These houses were built for the use of the lighthouse keepers in 1913 (left) and 1916 (right). The second house was added when the entry added a fourth light and required a second rotation. Today, there are no unbroken windows in either building.
A number of skyways carried the production line across roads and railroad tracks in and around the plant. An identical skyway to this one was cut off sometime in the past decade (judging by the rust), probably for its steel.
The rails that used to go to the back of the complex are long gone, but the ties are still in the back of the parking lot.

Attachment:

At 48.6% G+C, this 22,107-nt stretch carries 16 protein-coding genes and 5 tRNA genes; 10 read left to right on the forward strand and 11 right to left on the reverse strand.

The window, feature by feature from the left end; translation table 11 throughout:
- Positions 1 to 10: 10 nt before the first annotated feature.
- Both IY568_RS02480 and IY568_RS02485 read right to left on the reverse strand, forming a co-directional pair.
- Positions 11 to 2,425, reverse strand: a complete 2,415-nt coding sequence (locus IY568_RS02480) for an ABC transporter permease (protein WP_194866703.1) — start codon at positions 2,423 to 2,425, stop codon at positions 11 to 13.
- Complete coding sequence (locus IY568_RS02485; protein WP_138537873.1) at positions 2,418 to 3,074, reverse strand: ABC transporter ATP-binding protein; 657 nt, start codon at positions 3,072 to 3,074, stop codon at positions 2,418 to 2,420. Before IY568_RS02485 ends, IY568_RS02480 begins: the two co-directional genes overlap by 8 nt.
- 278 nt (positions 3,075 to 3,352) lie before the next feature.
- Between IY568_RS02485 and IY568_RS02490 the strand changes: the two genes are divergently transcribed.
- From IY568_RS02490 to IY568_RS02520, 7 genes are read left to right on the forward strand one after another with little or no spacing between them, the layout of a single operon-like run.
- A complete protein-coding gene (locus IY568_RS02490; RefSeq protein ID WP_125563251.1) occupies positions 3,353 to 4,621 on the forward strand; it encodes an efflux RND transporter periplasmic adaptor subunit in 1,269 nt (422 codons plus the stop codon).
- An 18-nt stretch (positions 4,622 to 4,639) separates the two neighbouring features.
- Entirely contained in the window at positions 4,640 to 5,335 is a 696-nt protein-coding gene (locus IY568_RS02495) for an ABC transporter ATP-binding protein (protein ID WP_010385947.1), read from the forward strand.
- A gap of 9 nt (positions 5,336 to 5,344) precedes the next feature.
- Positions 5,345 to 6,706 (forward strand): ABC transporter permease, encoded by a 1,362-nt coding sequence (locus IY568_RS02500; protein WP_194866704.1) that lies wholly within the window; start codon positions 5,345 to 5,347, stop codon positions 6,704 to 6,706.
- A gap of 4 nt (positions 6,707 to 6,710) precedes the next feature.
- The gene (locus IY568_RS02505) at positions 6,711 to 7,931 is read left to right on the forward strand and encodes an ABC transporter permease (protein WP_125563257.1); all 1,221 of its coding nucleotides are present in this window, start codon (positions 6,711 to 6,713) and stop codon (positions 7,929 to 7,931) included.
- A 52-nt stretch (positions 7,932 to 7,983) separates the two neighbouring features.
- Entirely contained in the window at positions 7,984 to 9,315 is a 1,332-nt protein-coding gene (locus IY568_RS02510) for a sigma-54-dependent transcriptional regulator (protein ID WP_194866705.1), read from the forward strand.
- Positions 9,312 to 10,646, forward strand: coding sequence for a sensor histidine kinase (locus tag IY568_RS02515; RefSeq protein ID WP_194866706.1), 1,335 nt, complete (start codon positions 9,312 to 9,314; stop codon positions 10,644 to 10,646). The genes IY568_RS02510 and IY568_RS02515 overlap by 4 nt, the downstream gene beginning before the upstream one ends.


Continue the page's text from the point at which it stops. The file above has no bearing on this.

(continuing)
Between lines of Number Sixes right after sun rose behind them. This photo shows how extremely lush the grounds are that make getting around in some places impossible.
I’m not sure, actually, whether this was an outhouse (right), but it seems likely. In any case, it was connected by a covered staircase to the Bunk House (left). The soil here was not all tailings, so there is a bit of thick grass–almost the only in sight!
The remains of the site radar beside the command building.
A shot of Longmont from the highway. Fuji 35mm.
The screen and mineral stained window cross-processed the sky.
For some time, Purina ran a feed service out of the elevator. Inside and outside were signs of its past presence.